Two Omaha women and their teenage sons have sued Nebraska’s health department for rejecting their request that both women be listed as legal parents on their sons’ birth certificates.
Erin Porterfield and Kristin Williams started their family in 2002 using assisted reproductive technology and each gave birth to one of their sons, who are now 16 and 18, according to the American Civil Liberties Union of Nebraska, which is representing the couple with the Omaha law firm Koenig-Dunne.
Porterfield and Williams were never married and are now no longer together, but they both have a court order that establishes an in loco parentis relationship that grants them some, but not all, parental legal rights.
This summer, the couple requested that both of them be acknowledged on their sons’ birth certificates, but the Nebraska Department of Health and Human Services denied their request last month, writing in a letter that the “only routes to legal parentage under Nebraska law are through marital presumption, adoption, or biological relationship.”
But the women say these options are unavailable to them. Nebraska case law prohibits second-parent adoption by an unmarried non-birth parent, according to the lawsuit.
Porterfield and Williams alleged in the lawsuit filed Monday that Nebraska law is discriminatory because it treats unmarried same-sex couples differently from unmarried different-sex couples, who “can establish parentage of their children through voluntary acknowledgment at any time after a child is born,” according to the lawsuit.
The state health department did not immediately respond to a request for comment.
Being fully legally recognized as parents to both of their children would ensure that Porterfield and Williams can make decisions about their sons’ care, including those related to education or estate planning, according to the ACLU of Nebraska.
“While we spend our parenting time the same as most good parents — showing up for show choir and band competitions, making sure homework is done, teaching values and manners, and gently guiding our boys to be their truest selves regardless of cultural expectations — we haven’t had the luxury of peace of mind that should something happen to one of us our boys would seamlessly be afforded the government benefits other families take for granted,” Williams said, according to a press release.
The lawsuit also argued that the health department is violating the equal protection and due process clauses of the Constitution by refusing to apply state law in the same way for both same-sex and unmarried different-sex parents.
Currently, the health department offers a “voluntary acknowledgement of paternity” form that fathers can use to obtain full legal parenting rights. When Porterfield and Williams submitted their forms over the summer, they amended them to be gender-neutral and changed “paternity” to “parentage,” according to the ACLU of Nebraska.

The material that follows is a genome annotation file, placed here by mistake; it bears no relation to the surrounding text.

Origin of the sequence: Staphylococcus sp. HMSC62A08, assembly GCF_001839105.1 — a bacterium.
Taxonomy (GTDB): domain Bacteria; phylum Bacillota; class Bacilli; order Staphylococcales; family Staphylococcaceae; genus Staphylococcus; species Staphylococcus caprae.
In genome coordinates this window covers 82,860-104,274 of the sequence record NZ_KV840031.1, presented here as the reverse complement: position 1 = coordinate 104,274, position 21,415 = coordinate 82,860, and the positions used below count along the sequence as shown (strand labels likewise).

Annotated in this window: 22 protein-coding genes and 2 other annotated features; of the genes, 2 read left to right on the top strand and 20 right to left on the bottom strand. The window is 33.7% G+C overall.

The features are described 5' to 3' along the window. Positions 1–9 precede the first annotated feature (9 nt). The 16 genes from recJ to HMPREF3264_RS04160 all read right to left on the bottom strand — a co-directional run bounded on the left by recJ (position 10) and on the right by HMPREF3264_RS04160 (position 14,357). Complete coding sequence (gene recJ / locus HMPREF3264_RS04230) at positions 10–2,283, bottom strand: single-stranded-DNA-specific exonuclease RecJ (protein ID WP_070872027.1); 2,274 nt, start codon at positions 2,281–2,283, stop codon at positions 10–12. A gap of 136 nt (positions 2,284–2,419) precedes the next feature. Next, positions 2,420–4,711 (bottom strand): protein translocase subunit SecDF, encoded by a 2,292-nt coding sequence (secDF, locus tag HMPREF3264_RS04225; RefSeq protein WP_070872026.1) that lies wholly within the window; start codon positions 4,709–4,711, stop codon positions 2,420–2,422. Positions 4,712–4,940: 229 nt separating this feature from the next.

The department denied these amended requests, and as a result, their lawsuit also seeks a declaration that the department will apply state law related to voluntary acknowledgement in a gender-neutral way.
Angela Dunne, managing partner at the law firm Koenig-Dunne, said the case is an example of how families’ attempts to protect their parenting rights can be “thwarted by gender-specific language that does not support the ever-changing face of families.”
“We have a biological mom and an in loco parentis mom, and we are legally unable to permanently preserve their legal rights to their children and the children’s legal rights to have two parents,” Dunne said in the press release. “We hope this lawsuit will remedy this deficiency and protect our legally vulnerable families.”
Nebraska is one of 35 states with a law that recognizes the nongestational parent — the parent who didn’t carry and give birth to the child — as a legal parent if the couple is married but don’t have a clear statute or established case law for unmarried couples, according to the Movement Advancement Project, a nonprofit think tank. Fifteen states and Washington, D.C., recognize the nongestational parent as a legal parent regardless of marital status.
One law, the Uniform Parentage Act, addresses the differences in parentage laws across the country. It was updated in 2017, and state legislatures can choose to adopt it.
Courtney G. Joslin, a law professor at the University of California, Davis, who was the primary drafter of the 2017 act, told NBC News last year that four states — California, Rhode Island, Vermont and Washington — have enacted all or large portions of the latest law. Connecticut and Maine also voluntarily expanded their parentage laws earlier this year. These states offer nonbiological parents paths to parentage regardless of their marital status and don’t require parents to adopt their own children.
Joslin said variations in state laws across the country can put same-sex couples in difficult situations.
“It is incredibly hard for families to have their status potentially change as they move across state lines,” she said.